It is worth noting the brilliance of Devine’s continuo group throughout: he had pointed out in the pre-concert talk how Handel’s continuo work is very different form Mozart’s, often beginning sections on a dissonance. Devine and his continuo colleagues seemed hyper-attuned to this throughout – never were they a mere interlude between arias. A special mention for William Carter’s superb theorbo contributions is also in order.

The scoring used by Handel is consistently illuminating, nowhere more so perhaps than in Galatea’s aria ‘S’agita in mezzo all’onde’ (‘Among the waves’), Rachel Beckett’s recorder a real delight against violins both arco and, later, pizzicato; or perhaps one can also point to the stripped-down scoring of voice and cellos only in Galatea’s ‘Se m’ami o caro’ (‘If you love me’).

Handel’s score unfolds with a delicious sense of inevitability and rightness. Galatea’s early aria, ‘Sforzano la piangere’ (‘The stars that smiled upon your suffering’) was superbly sung by Bethany Horak-Hallett (last seen in VOCES8’s fabulous performance of Messiah). There was no sense of warming up, whereas the soprano Aci, Zoë Brookshaw, took a few minutes to settle in the opening Duetto. Once she had settled, though, Brookshaw and Horak-Hallett made a powerful combination, their voices nicely complementary, the warmth of Horak-Hallett nicely set against the pure freshness of Brookshaw. Horak-Hallett has a particularly appealing way of shaping decorations in the A1 sections of arias, too, but it was her dramatic resonance with the part that impressed the most: one thinks of the feistiness of delivery of  her single-line question, ‘Ma dimmi il come?’ (‘But tell me the “how”’).

This particular Aci’s triumphs came later in the evening. There is a lovely purity to Brookshaw’s voice, something we heard to perfection in her recitative ‘Purché l’amato bene’ (‘Provided that my beloved would not yield’), and the succeeding aria ‘Qui l’augel’ with a solo, dialoguing parts for solo violin (Huw Daniels) and oboe (Katharina Spreckelsen). This is the so-called bird aria (the text means ‘Here the bird from tree to tree happily flies’). And how well Brookshaw and Horak-Hallett worked together in their later dialogue with Polifemo.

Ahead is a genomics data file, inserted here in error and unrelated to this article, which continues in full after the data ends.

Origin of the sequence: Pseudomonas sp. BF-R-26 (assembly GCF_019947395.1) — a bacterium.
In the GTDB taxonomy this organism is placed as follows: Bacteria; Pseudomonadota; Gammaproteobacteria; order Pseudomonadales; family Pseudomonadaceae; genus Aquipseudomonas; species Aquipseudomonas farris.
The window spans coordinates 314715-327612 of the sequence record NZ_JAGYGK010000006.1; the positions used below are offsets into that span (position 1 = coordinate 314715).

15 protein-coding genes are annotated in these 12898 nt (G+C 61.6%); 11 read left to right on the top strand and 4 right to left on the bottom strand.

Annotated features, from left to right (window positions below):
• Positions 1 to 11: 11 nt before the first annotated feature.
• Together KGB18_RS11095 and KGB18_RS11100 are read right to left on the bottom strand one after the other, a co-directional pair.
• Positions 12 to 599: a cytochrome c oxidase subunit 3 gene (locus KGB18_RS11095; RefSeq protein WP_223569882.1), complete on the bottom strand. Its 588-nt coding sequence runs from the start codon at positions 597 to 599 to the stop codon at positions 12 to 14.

Trevor Bowes (Polifemo) (c) OAE

But the true star of the evening was Trevor Bowes: his rendition of Polifemo’s opening aria, ‘Sibilar l’angui d’Aletto’ (‘The hissing of Ancho’s snakes’) was a triumph, enabled by the brilliant, thrilling trumpets of David Blackadder and Philip Bainbridge. Bowes’s achievement was not just technical: one really felt for him as he meditated on the cruelty meted out to him in ‘Non sempre, no, crudele’ (‘Not forever, no, cruel one’), a true lament and, in purely musical terms, almost as impressive as anything in this extraordinary evening. Almost. That aria for bass (‘Fra l’ombre’/ ‘Among the shadows’) was the technical and emotive tour de force of the performance though. Handel begins in the chthonic depths of the instrumental group, over which the bass offers a drooping, arpeggiated opening phrase. Yes, there are huge leaps in this aria, but Bowes presented them so musically, so tenderly, that one was completely enraptured by the unfolding experience. Bowes’s sense of phrasing was what gave the music its sense of perfection. One of the most interior and profound of all arias for bass Bowes offered us a complete musical triumph, the precipitous leaps

It was good to have the libretto printed complete with translation in the booklet (currently available in digital format here), and to have a pre-concert event that was so valuable in enhancing one’s enjoyment of the evening. What a triumph the whole evening was!

Colin Clarke